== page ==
Read Sniper One by Dan Mills yesterday.
After finishing Columbine yesterday I’d no intention of starting another book the same day. While browsing through Amazon this one came up in one of those “People who liked this liked these” selections. I thought I’d read the first page or two just to get a flavour of the book.
This genre is not one I seek out. I recall reading an Andy McNab book many years ago set in the Gulf War (I think) and although I admire anyone who puts themselves in harm’s way the style of writing and the subject didn’t feel compelling.
This book though .. wow. Apart from cooking the dog’s tea and taking them for a walk I didn’t stop reading. Armageddon (the film) was on last night and I love that film but the book took precedence.
Their heroic stand created a modern-day Rorke’s Drift.
An excellent read.
Completed Columbine by Dave Cullen today.
I knew the basics, I recall seeing the cafeteria footage at some point so being able to read an acclaimed book that gave a complete picture was interesting.
What shocked me the most was the way the churches swooped in after the event in what they obviously saw as a major recruitment drive. I knew that scientologist cult members did this but to read about others doing it was horrific.
It was also wrong wrong wrong for the church to continue to ply lies about one of the shot. They know for an absolute fact that what they proclaim is wrong yet they continue to spout it.
But hey, that’s christianity for you.
If you do want to know more about the whole Columbine event, read this book.
Today I read In Order To Live: A North Korean Girl’s Journey to Freedom.
Didn’t plan to read the whole thing but TV was crap, couldn’t be bothered with housework.
I did not expect huge amounts of detail about the North Korean regime, after all, how can a child pick up the detail that an adult would. But the indoctrination she went through becomes clear in the last few chapters of the book.
Yeonmi has a remarkable tale to tell though. A worthy read.
Yesterday I finished I Wanna Be Yours by John Cooper Clarke.
Been a fan of his since the eighties and it was one of those books where I couldn’t help but read it – in my mind – with his voice. It brought back many memories of places, bands and foods (Chesswell Mushrooms anyone?). It is really well written, amusing, entertaining and informative – who would have guessed that Bernard Manning is a significant figure in his fledgling career. The writing and vocabulary is extraordinary.
If you at all a fan of Dr JCC, or want a good glimpse into the birth of punk and the London / Manchester scenes then I highly recommend it. Great book.
Read The Thursday Murder Club today. Very enjoyable. Recommended if you are after some light reading.
Realised middle of last year that there was too much of me and that diet and exercise levels needed to change. The way my mind works is that I ignore this for a while before chucking the issue to the back of my mind.
Over weeks the thoughts about what needs to be done pop up, I ponder them and then chuck them back where they came from.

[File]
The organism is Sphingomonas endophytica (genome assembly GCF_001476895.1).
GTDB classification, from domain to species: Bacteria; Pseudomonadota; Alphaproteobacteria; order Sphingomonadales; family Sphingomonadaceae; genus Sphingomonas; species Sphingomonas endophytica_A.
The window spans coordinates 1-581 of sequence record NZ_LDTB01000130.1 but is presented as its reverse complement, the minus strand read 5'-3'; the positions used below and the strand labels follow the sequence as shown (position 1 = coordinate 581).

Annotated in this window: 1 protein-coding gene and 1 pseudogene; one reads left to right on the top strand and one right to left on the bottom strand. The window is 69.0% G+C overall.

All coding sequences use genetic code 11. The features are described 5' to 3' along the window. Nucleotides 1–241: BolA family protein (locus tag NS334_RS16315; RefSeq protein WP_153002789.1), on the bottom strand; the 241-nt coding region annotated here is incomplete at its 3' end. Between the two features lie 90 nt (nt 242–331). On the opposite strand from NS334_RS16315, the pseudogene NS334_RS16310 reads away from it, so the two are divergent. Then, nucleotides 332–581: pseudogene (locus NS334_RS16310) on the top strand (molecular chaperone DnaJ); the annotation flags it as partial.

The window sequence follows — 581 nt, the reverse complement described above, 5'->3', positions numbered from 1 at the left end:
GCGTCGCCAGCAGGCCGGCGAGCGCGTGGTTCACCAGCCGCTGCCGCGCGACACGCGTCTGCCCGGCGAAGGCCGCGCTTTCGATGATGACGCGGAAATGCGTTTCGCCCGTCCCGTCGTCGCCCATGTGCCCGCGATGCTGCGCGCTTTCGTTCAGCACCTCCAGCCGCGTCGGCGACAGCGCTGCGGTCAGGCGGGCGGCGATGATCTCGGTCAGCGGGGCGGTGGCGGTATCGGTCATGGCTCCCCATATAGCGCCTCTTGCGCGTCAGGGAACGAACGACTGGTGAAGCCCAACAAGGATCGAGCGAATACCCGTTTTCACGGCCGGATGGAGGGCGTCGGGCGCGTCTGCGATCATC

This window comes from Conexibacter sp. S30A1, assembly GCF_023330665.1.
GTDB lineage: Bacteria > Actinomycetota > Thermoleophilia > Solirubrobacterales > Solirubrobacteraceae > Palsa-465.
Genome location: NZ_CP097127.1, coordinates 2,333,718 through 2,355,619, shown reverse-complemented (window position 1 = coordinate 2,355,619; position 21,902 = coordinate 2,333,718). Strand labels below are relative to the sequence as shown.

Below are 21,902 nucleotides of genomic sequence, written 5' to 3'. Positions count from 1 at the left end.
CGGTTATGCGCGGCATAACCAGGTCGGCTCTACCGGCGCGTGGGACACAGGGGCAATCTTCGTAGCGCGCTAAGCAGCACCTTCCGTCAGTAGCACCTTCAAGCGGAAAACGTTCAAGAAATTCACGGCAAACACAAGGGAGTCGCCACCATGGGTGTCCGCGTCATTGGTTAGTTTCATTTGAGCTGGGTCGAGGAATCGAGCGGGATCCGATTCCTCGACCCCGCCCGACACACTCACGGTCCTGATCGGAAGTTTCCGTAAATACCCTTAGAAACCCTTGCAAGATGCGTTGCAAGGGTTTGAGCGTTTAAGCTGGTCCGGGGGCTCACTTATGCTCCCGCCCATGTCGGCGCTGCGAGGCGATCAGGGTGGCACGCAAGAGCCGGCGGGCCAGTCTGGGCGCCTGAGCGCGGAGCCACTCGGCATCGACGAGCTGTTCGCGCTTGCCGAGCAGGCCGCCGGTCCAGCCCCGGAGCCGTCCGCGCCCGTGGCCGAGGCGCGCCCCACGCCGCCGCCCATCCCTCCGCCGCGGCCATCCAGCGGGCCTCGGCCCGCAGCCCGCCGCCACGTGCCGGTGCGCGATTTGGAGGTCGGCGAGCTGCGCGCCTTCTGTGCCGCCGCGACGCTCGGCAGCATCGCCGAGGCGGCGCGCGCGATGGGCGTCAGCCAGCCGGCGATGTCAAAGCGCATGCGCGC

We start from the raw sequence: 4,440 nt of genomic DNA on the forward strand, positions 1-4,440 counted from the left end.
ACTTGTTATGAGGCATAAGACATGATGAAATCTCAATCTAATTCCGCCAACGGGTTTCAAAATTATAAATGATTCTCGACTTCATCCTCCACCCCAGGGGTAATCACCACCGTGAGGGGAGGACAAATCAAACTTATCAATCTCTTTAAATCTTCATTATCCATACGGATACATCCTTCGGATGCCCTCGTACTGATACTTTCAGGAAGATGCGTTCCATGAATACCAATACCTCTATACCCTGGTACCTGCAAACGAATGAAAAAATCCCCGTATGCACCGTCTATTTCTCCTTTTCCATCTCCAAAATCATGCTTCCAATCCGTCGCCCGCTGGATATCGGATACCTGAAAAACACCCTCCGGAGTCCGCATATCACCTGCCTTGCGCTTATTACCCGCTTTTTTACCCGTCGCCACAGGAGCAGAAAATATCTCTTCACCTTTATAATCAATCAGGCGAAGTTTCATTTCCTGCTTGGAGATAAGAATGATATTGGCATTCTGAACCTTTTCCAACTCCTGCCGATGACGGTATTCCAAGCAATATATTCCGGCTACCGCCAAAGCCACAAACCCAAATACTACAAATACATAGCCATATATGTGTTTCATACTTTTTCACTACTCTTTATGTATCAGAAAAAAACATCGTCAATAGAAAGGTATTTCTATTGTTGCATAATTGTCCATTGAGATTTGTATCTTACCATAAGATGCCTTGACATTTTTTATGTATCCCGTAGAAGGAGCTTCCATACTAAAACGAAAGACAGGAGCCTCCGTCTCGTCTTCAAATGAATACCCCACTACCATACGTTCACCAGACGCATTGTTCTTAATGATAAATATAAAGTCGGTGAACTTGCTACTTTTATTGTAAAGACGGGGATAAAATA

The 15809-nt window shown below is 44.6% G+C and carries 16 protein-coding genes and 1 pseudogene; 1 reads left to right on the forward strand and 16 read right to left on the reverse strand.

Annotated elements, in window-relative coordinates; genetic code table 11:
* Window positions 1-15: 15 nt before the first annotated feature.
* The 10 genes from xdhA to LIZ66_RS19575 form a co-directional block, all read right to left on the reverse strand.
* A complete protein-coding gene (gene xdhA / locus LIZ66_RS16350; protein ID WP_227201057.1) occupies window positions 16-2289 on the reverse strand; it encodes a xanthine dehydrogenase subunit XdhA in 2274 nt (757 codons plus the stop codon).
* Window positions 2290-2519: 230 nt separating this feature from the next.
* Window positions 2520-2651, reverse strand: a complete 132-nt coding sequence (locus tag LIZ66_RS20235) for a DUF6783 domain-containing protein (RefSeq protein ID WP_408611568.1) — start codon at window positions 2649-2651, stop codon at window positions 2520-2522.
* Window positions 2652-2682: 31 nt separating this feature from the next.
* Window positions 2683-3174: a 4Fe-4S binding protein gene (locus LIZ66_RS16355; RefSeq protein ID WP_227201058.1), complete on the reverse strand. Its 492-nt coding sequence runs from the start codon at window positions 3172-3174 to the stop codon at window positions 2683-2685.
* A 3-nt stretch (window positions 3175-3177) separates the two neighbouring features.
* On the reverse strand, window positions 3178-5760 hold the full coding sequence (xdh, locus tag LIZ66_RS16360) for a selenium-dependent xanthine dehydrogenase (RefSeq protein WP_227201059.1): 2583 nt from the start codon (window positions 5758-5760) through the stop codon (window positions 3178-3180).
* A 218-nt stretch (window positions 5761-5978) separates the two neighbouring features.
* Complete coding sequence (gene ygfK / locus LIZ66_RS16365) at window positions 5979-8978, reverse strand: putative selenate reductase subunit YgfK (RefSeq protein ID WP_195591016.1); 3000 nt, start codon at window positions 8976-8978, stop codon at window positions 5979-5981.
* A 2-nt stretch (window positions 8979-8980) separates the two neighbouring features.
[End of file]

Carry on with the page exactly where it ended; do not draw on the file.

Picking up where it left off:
I knew I needed to lose weight
I knew I needed to get fitter
I knew what I needed to do
The thoughts kept coming back and I kept ignoring them. This process takes time.
I would never make the conscious decision to change. I’ve tried that approach in the past for various issues and it dooms me to failure every single time.
I had to wait for the day – and it would certainly arrive – where I got up and change just happened.
And it did.
My diet changed both in what I eat and what I drink despite the fact that the unhealthy stuff is still in the kitchen/freezer
My activity level increased.
Neither of these are huge jumps, just incremental changes and it will work. Always has before.
Today – several days after the change – an exercise bike I ordered eons ago arrived. So that, plus the rowing machine (been unable to use that due to a back issue which is improving), plus taking Zelda on longer walks around the village will get my activity up. Combined with better food weight loss will happen and all should be good. Eventually.
I do like this as a mantra:
In Clarkson’s Saturday column in The Sun:
HERE’S a cheery observation from my doctor.
“The problem is that in the first lockdown, when we didn’t know how to treat the virus, people came into hospital and died quite quickly. Now that we know how to treat the virus quite well, people come into hospital and stay there for weeks.”
That’s why there’s such a shortage of beds then. Too many people aren’t dying.
I didn’t do the clapping the first time round – many neighbours did – because I viewed it as a distraction, a ‘feel good while doing nothing’ event.
I will not be doing it this time and this article says it perfectly.
There are certain ways the English language is used that annoy me.
People saying betta instead of better. Saying gunna instead of going to. There are more but So is right at the top of the list.
I first became aware of ‘So’ being used to start both verbal and written communication soon after I joined Automattic. One of the US employees used ‘So’ quite a bit and it was amusing.
As I used Reddit and other US sites it cropped up more and more:
“So I work in a lively bar”
“So I was in the automotive shop”
“So it was Tuesday”
I instantly pictured the author as a yank.
The word ‘So’ in all the above in 100% superfluous. It is useless. It is simply noise that adds zero to the content in any way at all.
Listening to Radio 5 recently I noticed that brits calling in were using it. Annoying. And then this morning Adrian Chiles is interviewing someone who does Covid surveys. I imagine that she is well qualified. And she started just about every response from Adrian with “So”. Even Adrian upped his ‘So’ utterances.
I’m not about using the Queen’s English and everyone sounding like they came from 19040’s Home Counties, and I love accents and dialects. But FFS, the use of ‘So’ as the start word really should stop.